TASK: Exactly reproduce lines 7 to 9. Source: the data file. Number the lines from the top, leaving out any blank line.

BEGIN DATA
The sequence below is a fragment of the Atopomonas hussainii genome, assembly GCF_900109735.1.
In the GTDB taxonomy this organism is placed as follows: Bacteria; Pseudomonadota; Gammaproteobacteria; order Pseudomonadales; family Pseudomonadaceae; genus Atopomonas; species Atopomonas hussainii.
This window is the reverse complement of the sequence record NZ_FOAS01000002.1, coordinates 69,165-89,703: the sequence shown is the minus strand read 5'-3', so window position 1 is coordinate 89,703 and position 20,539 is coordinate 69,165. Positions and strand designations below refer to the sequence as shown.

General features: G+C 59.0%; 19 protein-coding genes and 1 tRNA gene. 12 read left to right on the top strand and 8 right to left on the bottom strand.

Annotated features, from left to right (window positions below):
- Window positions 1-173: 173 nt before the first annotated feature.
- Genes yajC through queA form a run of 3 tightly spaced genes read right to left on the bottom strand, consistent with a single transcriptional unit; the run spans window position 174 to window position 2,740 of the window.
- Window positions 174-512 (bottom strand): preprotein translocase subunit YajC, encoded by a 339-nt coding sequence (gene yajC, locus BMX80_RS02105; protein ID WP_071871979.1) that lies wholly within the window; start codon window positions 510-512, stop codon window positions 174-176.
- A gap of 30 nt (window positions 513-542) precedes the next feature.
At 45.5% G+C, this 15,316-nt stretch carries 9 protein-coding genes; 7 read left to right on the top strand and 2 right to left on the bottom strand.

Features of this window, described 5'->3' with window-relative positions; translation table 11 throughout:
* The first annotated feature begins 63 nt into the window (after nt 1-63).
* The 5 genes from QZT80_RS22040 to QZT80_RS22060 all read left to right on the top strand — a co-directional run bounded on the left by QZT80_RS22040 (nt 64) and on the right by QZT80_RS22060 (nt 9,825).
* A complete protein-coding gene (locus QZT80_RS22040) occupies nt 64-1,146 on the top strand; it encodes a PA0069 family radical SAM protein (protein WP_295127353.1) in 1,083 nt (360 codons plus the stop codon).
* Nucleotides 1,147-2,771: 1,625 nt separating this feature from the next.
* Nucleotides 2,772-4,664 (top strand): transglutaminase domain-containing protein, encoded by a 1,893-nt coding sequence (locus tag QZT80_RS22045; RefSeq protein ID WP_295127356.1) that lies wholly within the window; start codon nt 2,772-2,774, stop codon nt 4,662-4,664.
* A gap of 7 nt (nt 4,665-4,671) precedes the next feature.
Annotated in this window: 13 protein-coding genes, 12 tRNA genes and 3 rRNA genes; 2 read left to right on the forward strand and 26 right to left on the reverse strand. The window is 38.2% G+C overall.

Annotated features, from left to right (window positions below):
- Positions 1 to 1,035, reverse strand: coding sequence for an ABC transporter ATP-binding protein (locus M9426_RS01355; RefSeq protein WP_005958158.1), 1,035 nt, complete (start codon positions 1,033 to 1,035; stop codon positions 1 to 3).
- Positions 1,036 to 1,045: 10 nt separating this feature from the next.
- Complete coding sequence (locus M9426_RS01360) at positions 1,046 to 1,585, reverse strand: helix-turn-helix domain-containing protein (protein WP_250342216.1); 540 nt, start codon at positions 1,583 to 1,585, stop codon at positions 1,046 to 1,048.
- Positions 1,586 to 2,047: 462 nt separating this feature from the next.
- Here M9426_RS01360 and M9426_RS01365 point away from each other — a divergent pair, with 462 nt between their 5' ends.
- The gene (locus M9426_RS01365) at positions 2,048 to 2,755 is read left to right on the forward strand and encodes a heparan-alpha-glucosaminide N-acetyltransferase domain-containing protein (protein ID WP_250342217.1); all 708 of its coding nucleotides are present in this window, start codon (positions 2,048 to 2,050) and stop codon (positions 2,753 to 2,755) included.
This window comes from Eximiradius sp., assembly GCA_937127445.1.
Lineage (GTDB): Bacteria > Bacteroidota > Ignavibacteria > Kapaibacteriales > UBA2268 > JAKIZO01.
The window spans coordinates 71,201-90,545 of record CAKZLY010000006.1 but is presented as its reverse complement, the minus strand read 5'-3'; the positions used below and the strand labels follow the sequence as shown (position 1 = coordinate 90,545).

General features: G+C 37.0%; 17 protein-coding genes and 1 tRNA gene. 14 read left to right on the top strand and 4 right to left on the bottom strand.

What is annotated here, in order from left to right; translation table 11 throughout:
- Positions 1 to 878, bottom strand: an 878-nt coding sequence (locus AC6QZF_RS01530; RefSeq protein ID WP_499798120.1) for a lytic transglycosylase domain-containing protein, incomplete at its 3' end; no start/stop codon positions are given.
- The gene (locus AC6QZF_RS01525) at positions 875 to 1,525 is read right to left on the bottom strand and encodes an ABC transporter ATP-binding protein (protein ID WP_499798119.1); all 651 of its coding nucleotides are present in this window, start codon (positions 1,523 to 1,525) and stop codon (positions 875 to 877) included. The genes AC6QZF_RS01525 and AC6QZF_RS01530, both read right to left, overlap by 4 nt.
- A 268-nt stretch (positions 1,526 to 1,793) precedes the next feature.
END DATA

- Genes yajC through queA form a run of 3 tightly spaced genes read right to left on the bottom strand, consistent with a single transcriptional unit; the run spans window position 174 to window position 2,740 of the window.
- Window positions 174-512 (bottom strand): preprotein translocase subunit YajC, encoded by a 339-nt coding sequence (gene yajC, locus BMX80_RS02105; protein ID WP_071871979.1) that lies wholly within the window; start codon window positions 510-512, stop codon window positions 174-176.
- A gap of 30 nt (window positions 513-542) precedes the next feature.